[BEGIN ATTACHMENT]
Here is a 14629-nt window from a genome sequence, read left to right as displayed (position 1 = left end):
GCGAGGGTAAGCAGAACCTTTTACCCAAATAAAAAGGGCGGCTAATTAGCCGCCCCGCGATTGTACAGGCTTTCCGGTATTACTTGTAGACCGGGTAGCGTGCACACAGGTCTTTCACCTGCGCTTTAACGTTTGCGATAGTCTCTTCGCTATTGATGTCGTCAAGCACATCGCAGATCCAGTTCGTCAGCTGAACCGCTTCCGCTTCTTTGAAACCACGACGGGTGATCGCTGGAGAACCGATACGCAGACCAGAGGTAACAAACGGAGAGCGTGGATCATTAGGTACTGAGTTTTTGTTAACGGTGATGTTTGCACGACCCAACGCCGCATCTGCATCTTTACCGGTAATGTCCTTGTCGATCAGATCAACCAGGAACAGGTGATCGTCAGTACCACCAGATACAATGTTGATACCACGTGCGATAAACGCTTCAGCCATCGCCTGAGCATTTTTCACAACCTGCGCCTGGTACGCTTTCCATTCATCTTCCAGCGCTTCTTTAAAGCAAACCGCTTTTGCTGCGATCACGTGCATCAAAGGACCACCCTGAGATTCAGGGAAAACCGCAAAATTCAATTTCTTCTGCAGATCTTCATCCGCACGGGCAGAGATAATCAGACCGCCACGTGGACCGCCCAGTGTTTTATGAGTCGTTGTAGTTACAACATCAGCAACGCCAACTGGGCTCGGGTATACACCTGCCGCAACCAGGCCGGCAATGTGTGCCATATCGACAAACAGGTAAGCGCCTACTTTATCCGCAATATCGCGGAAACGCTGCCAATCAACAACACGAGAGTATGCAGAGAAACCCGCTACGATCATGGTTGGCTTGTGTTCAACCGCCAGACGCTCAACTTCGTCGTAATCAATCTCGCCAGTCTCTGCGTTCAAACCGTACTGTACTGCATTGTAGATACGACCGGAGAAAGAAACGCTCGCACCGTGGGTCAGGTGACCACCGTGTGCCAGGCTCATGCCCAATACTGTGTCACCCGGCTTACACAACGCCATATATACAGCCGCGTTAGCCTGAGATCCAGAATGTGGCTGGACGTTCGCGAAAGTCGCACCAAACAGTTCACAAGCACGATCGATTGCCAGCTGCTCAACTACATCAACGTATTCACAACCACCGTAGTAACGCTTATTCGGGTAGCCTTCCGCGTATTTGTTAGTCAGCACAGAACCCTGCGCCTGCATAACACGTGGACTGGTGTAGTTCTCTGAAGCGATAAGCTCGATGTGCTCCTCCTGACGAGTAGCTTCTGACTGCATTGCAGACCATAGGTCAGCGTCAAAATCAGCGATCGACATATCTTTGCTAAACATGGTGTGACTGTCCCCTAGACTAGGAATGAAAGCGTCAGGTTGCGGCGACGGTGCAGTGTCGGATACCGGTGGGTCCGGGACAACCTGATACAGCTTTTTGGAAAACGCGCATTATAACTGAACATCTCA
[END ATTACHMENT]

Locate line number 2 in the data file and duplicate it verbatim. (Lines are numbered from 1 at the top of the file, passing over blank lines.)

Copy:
GCGAGGGTAAGCAGAACCTTTTACCCAAATAAAAAGGGCGGCTAATTAGCCGCCCCGCGATTGTACAGGCTTTCCGGTATTACTTGTAGACCGGGTAGCGTGCACACAGGTCTTTCACCTGCGCTTTAACGTTTGCGATAGTCTCTTCGCTATTGATGTCGTCAAGCACATCGCAGATCCAGTTCGTCAGCTGAACCGCTTCCGCTTCTTTGAAACCACGACGGGTGATCGCTGGAGAACCGATACGCAGACCAGAGGTAACAAACGGAGAGCGTGGATCATTAGGTACTGAGTTTTTGTTAACGGTGATGTTTGCACGACCCAACGCCGCATCTGCATCTTTACCGGTAATGTCCTTGTCGATCAGATCAACCAGGAACAGGTGATCGTCAGTACCACCAGATACAATGTTGATACCACGTGCGATAAACGCTTCAGCCATCGCCTGAGCATTTTTCACAACCTGCGCCTGGTACGCTTTCCATTCATCTTCCAGCGCTTCTTTAAAGCAAACCGCTTTTGCTGCGATCACGTGCATCAAAGGACCACCCTGAGATTCAGGGAAAACCGCAAAATTCAATTTCTTCTGCAGATCTTCATCCGCACGGGCAGAGATAATCAGACCGCCACGTGGACCGCCCAGTGTTTTATGAGTCGTTGTAGTTACAACATCAGCAACGCCAACTGGGCTCGGGTATACACCTGCCGCAACCAGGCCGGCAATGTGTGCCATATCGACAAACAGGTAAGCGCCTACTTTATCCGCAATATCGCGGAAACGCTGCCAATCAACAACACGAGAGTATGCAGAGAAACCCGCTACGATCATGGTTGGCTTGTGTTCAACCGCCAGACGCTCAACTTCGTCGTAATCAATCTCGCCAGTCTCTGCGTTCAAACCGTACTGTACTGCATTGTAGATACGACCGGAGAAAGAAACGCTCGCACCGTGGGTCAGGTGACCACCGTGTGCCAGGCTCATGCCCAATACTGTGTCACCCGGCTTACACAACGCCATATATACAGCCGCGTTAGCCTGAGATCCAGAATGTGGCTGGACGTTCGCGAAAGTCGCACCAAACAGTTCACAAGCACGATCGATTGCCAGCTGCTCAACTACATCAACGTATTCACAACCACCGTAGTAACGCTTATTCGGGTAGCCTTCCGCGTATTTGTTAGTCAGCACAGAACCCTGCGCCTGCATAACACGTGGACTGGTGTAGTTCTCTGAAGCGATAAGCTCGATGTGCTCCTCCTGACGAGTAGCTTCTGACTGCATTGCAGACCATAGGTCAGCGTCAAAATCAGCGATCGACATATCTTTGCTAAACATGGTGTGACTGTCCCCTAGACTAGGAATGAAAGCGTCAGGTTGCGGCGACGGTGCAGTGTCGGATACCGGTGGGTCCGGGACAACCTGATACAGCTTTTTGGAAAACGCGCATTATAACTGAACATCTCA